MPIP: Melanoma Patients Information Page

The MPIP is the oldest and largest community of people affected by melanoma hosted through the Melanoma Research Foundation. It is designed to provide support and information to caregivers, patients, family and friends. Once you have been touched by melanoma—either as a patient or as a family member or friend of a patient—you become part of a community. It is not a community anyone joins willingly. But if you must be part of this group, you will find no better place to find the tools you need in your journey with this cancer, and the friends who can make that journey more bearable.

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HI - My brother has been fighting Mel for 11 years - and now has one large (over 2 cm) in brain, in between lateral ventricals, bleeding.  At Jax Mayo, they are advising WBR and then starting Zelboraf in a week.  Does anyone have experience with WBR followed by Zelboraf.  Has anyone had one in ventricals and how was treated?  We are debating of passing on WBR and going direct to Zelboraf- but Mayo feels WBR will stop bleeding and shrink enough to allow ventrical fluid to flow again - and then follow up with Zelboraf and targeted radiation in Pittsburgh.

 

Any thoughts or advice is deeply appreciated.  Thoughts and prayers to all!  (He is BRAF K has responded well to zelboraf before)

Thank you,

Mrs Marilyn

Sister of Gary (Stage iv)

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Colleen66's picture
Replies 13
Last reply 2/23/2013 - 2:34am
Replies by: JerryfromFauq, Gene_S, Anonymous, Colleen66, POW, Fen

I'm down in Florida for a much needed break.  Yesterday, I was walking my two miles on the beach.  I had on a bottle of sunscreen, red shorts and my Melanoma Warrior tank top.  I passed many many people on the beach, almost all with severe tans.  They would glance at my shirt and than away.  Not one person I saw would look me in the eye!   Just the day before that during my walk there were "good mornings", "beautiful day" etc. and tons of smiles and eye contact.

I was really disturbed by this and I don't understand why was treated the two different ways.  Has anyone had this type of experience before?  I had actually hoped someone would approach me and maybe ask questions or something.  Gosh, what was I thinking.

Colleen 

Live!

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Anonymous's picture
Replies 10
Last reply 2/23/2013 - 1:08am
Replies by: JerryfromFauq, Anonymous, deardad, Janner, Carole K

This has bothered me and would like to know if I am the only one.  I just find it so frustrating.....that when I talk to people about melanoma they think the "ABCD's " of melanoma is " Gold Standard " in melanoma detection.  I have become very educated about melanoma..just like many of you on this forum.  I feel this way esp. since I lost my 45 y/o  brother to this cancer just a few months ago.  I myself have been to the doctors for biopsies because I have had basal cell in the past.  I have had some strange moles removed but because of my wishes...not their recommendations.  So many people I speak with don't understand all the places melanoma can" pop up "....mouth, sinuses, eye, rectum, vagina, feet, toes, nails, scalp, and nasal cavity.   Also, melanoma does not have to be a " colored mole", you can have amelanotic melanoma.   Another thing is how people don't take melanoma seriously.  It is an evil, aggressive, devious, and intelligent  cancer, and there is limited treatment options...not like say thyroid cancer.  When they here the stats on chemo and the presentation......I get the deer in the headlight look...and this look comes from some doctors that I know.  I feel that many times we are behind the eight ball on melanoma....I know first hand with my brother.  I guess what I am trying to say is that in my opinion, the true facts about melanoma are not broadcasted enough.  How come I and others had to find out the hard way about melanoma by losing a loved one or currently fighting this demon.  I know the medical professionals cannot detect everything.  Melanoma only needs a few months to mark its destruction in the body.  I know its not everyday that a doctor can see inside the body to detect a tiny spot that could be melanoma.  Also, many medical professionals....doctors, pathologists say " stage I "  " your cured " "don't worry"....HA !!!!!  I see to many stage I friends on this forum who are now stage 4.....Nothing is a 100% in cancer detection but maybe better education can help or I am open to ideas.  I could not save my brother but maybe his 4 small kids, my children, or someone else.................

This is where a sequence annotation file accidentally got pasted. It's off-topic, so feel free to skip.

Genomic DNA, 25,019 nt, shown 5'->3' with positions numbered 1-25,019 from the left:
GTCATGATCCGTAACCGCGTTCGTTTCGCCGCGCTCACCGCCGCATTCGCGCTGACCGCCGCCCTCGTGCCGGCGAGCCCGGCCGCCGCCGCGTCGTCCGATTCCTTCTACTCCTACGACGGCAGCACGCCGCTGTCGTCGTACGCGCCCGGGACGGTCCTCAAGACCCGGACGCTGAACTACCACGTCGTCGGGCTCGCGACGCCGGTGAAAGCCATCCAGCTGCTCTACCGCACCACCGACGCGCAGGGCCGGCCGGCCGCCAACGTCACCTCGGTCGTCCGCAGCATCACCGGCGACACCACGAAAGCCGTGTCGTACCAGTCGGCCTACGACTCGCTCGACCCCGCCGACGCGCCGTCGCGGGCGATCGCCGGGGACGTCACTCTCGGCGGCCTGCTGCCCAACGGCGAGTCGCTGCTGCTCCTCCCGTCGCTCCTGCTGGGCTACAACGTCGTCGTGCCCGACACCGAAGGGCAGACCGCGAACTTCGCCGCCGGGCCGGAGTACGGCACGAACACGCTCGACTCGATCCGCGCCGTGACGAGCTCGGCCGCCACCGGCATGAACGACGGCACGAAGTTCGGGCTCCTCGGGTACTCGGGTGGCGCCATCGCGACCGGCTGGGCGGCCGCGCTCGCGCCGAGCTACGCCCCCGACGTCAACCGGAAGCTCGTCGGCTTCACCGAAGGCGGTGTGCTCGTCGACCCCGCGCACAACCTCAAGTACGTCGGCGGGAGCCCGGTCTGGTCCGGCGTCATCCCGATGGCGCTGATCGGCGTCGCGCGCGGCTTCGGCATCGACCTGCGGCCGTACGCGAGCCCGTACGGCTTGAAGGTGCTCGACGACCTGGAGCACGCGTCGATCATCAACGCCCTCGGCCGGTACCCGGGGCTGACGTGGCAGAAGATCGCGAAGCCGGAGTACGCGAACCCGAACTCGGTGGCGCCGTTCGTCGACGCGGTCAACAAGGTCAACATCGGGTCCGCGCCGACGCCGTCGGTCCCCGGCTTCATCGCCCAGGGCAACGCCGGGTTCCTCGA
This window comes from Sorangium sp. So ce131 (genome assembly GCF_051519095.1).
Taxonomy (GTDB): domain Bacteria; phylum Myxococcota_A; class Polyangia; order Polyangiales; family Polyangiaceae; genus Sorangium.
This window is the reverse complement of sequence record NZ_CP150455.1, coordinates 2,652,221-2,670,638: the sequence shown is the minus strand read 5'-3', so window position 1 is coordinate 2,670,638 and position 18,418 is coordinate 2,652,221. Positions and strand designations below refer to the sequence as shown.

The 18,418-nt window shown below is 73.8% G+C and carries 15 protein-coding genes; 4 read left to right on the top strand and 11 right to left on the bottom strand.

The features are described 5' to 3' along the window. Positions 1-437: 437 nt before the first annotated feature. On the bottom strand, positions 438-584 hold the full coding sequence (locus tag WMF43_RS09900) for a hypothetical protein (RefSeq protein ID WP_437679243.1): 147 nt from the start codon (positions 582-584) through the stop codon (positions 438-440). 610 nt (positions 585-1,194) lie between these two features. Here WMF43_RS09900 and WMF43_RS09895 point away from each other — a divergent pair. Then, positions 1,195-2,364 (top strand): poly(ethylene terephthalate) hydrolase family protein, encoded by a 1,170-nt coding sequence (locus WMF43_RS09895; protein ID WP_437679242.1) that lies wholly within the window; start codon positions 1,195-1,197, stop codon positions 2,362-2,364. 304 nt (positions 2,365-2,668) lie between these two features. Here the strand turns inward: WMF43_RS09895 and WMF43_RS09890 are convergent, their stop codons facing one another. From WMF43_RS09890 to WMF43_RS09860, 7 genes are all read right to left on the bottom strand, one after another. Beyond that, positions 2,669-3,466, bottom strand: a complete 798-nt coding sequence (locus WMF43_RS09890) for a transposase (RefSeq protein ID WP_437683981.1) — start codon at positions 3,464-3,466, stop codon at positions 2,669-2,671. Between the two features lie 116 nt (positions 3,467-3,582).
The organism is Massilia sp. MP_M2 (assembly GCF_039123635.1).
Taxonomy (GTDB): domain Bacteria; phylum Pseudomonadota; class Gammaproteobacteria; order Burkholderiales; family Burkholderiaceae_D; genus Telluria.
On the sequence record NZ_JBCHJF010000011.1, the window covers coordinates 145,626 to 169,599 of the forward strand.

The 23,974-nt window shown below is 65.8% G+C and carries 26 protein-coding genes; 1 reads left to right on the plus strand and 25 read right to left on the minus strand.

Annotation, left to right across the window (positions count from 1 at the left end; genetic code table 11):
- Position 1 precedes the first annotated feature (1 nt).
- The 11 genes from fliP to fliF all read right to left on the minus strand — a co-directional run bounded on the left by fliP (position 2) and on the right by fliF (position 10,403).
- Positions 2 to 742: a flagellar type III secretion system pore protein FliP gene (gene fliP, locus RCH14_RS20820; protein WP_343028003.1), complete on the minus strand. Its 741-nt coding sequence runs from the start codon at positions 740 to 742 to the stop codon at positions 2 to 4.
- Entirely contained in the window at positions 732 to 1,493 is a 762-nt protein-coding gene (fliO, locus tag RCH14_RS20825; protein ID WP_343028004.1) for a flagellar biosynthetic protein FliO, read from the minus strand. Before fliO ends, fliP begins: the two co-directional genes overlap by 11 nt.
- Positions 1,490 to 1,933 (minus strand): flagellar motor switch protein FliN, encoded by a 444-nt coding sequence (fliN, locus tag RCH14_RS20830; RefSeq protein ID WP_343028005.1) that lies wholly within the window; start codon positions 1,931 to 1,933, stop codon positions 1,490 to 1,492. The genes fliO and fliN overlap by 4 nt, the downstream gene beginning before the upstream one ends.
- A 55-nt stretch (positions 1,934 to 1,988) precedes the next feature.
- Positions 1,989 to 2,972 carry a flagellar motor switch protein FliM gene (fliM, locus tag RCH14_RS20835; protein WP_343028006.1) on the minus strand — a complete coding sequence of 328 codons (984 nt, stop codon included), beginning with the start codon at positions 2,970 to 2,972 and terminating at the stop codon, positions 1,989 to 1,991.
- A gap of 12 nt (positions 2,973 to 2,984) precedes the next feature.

Thanks for Listening

Sam.

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NatashaBishop's picture
Replies 6
Last reply 2/23/2013 - 12:59am

Hi Everyone, I've been looking for a support forum for a few weeks now. I'm glad I found you guys!